I HAVE not seen a report about Jonathan Jansen's forgiveness announcement, so bear with me if I have missed something.
Reconciliation alone enough.
When young Andrew Babeile of Vryburg was accused of stabbing a fellow pupil his next stop was prison.
No arguments about his being unable to study were forwarded. No white person said the matter could be amicably solved by transferring Babeile to another school.
Are white people lofty beings who cannot serve time for crimes they committed?
There is nothing to suggest that the UFS students are remorseful. What is it that they have done to show they deserve forgiveness?
Locking themselves in the safety of their homes does not demonstrate remorse.
Adrian Vlok, minister of police during the dark days, went to the Union Buildings to wash the feet of then director-general in the Presidency Reverend Frank Chikane.
Late Special Branch member Gordon Niewoudt went to the location to meet the family of the activists whom he had killed at the height of apartheid.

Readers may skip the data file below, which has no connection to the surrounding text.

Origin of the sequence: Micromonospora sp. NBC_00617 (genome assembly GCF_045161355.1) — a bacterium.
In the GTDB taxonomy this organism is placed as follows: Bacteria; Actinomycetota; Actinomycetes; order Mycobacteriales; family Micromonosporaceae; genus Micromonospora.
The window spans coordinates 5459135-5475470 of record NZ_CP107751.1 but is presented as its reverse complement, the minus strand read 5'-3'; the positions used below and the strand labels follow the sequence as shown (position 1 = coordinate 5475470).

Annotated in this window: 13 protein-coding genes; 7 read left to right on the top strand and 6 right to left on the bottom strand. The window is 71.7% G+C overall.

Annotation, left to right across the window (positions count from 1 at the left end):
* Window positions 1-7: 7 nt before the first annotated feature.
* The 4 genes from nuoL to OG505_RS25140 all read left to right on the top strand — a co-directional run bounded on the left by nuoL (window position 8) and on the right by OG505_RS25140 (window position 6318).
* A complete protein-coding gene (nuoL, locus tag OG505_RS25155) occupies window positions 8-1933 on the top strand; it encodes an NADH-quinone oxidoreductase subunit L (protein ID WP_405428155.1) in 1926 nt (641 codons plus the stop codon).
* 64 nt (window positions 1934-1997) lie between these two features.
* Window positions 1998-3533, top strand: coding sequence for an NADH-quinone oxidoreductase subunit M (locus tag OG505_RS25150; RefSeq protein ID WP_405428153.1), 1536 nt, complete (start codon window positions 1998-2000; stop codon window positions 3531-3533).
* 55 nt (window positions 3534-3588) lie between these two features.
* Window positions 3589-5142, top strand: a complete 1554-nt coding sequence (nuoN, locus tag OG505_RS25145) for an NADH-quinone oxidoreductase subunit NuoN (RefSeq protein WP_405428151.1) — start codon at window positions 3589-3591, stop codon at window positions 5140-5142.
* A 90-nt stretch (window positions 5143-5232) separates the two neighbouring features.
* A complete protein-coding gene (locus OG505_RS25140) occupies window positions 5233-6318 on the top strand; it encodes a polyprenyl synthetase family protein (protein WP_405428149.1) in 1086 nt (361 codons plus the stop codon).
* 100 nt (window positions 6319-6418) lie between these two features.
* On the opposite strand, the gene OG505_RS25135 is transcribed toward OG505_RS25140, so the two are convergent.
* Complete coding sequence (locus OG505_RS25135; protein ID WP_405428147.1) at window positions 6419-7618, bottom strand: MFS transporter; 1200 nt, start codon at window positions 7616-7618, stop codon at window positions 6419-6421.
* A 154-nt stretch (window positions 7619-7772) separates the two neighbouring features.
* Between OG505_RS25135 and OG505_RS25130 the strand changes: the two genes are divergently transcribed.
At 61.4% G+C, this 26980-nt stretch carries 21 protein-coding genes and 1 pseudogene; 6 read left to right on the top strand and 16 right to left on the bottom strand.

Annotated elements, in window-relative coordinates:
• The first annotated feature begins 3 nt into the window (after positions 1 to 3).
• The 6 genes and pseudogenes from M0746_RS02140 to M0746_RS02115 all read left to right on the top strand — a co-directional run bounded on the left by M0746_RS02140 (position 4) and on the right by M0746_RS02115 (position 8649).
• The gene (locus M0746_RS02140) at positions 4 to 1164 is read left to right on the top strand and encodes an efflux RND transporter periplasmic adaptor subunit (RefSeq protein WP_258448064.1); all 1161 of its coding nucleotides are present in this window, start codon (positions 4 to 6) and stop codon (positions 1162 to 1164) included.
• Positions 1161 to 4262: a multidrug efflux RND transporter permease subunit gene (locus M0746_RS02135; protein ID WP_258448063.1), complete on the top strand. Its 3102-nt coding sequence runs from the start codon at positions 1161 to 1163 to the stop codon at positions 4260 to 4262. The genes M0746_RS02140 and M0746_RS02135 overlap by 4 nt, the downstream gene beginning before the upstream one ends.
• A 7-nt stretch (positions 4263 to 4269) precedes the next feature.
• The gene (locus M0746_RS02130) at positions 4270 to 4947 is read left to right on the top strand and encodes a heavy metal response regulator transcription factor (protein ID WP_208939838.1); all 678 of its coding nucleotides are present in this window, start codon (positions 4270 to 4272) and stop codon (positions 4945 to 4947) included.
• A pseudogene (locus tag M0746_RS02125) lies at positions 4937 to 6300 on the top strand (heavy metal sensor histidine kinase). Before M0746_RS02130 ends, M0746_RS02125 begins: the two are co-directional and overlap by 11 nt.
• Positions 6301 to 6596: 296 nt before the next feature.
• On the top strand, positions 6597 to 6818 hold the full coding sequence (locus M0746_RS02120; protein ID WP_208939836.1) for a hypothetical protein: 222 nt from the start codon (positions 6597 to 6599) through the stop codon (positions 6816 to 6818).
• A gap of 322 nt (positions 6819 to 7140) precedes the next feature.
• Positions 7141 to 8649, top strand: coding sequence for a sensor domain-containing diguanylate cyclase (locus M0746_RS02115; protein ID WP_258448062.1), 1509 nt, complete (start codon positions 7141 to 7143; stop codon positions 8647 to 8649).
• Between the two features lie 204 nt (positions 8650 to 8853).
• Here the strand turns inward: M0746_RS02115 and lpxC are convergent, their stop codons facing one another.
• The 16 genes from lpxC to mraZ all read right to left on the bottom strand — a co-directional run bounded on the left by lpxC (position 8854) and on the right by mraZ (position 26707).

A child might lock himself up but not an adult who is conscious of his actions.
The UFS students must tell the world how regretful they are.
Whether we forgive them or not, the baggage will stay with us. And by forgiving and reconciling, you do not say that they must not face the music in court.
Even if the students are not forgiven this would be a mitigating factor during their trial.
To Jansen, stop being a puppet. You have not taken one step to shake the whites' grip on power at the UFS and blacks are already on the receiving end of your ill-timed judgment.
I would like to ask whether this incident was not aimed at giving you enough bargaining power to dislodge whites' grip on power?
Tshepang T Moeti, Gauteng